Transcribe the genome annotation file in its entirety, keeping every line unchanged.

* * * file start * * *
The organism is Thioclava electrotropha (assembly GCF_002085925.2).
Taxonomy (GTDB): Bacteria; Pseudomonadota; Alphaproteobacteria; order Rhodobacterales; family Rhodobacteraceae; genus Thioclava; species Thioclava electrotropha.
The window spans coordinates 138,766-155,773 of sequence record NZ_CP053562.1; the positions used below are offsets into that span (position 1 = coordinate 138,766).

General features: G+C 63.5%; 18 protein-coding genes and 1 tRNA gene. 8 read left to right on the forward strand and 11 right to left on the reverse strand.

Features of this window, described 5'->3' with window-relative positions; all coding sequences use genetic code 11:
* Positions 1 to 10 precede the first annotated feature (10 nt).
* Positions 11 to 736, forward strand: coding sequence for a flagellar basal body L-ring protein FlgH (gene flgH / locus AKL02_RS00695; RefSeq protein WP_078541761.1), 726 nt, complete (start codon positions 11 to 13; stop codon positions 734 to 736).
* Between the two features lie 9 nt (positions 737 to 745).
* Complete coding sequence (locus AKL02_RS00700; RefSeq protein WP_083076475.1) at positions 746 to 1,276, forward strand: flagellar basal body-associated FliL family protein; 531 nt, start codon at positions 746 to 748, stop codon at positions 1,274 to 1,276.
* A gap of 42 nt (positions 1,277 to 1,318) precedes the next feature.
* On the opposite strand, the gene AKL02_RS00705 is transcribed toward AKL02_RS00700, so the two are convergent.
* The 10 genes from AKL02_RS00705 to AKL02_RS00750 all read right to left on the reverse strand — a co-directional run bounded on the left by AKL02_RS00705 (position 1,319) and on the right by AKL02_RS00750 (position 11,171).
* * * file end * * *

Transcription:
The organism is Thioclava electrotropha (assembly GCF_002085925.2).
Taxonomy (GTDB): Bacteria; Pseudomonadota; Alphaproteobacteria; order Rhodobacterales; family Rhodobacteraceae; genus Thioclava; species Thioclava electrotropha.
The window spans coordinates 138,766-155,773 of sequence record NZ_CP053562.1; the positions used below are offsets into that span (position 1 = coordinate 138,766).

General features: G+C 63.5%; 18 protein-coding genes and 1 tRNA gene. 8 read left to right on the forward strand and 11 right to left on the reverse strand.

Features of this window, described 5'->3' with window-relative positions; all coding sequences use genetic code 11:
* Positions 1 to 10 precede the first annotated feature (10 nt).
* Positions 11 to 736, forward strand: coding sequence for a flagellar basal body L-ring protein FlgH (gene flgH / locus AKL02_RS00695; RefSeq protein WP_078541761.1), 726 nt, complete (start codon positions 11 to 13; stop codon positions 734 to 736).
* Between the two features lie 9 nt (positions 737 to 745).
* Complete coding sequence (locus AKL02_RS00700; RefSeq protein WP_083076475.1) at positions 746 to 1,276, forward strand: flagellar basal body-associated FliL family protein; 531 nt, start codon at positions 746 to 748, stop codon at positions 1,274 to 1,276.
* A gap of 42 nt (positions 1,277 to 1,318) precedes the next feature.
* On the opposite strand, the gene AKL02_RS00705 is transcribed toward AKL02_RS00700, so the two are convergent.
* The 10 genes from AKL02_RS00705 to AKL02_RS00750 all read right to left on the reverse strand — a co-directional run bounded on the left by AKL02_RS00705 (position 1,319) and on the right by AKL02_RS00750 (position 11,171).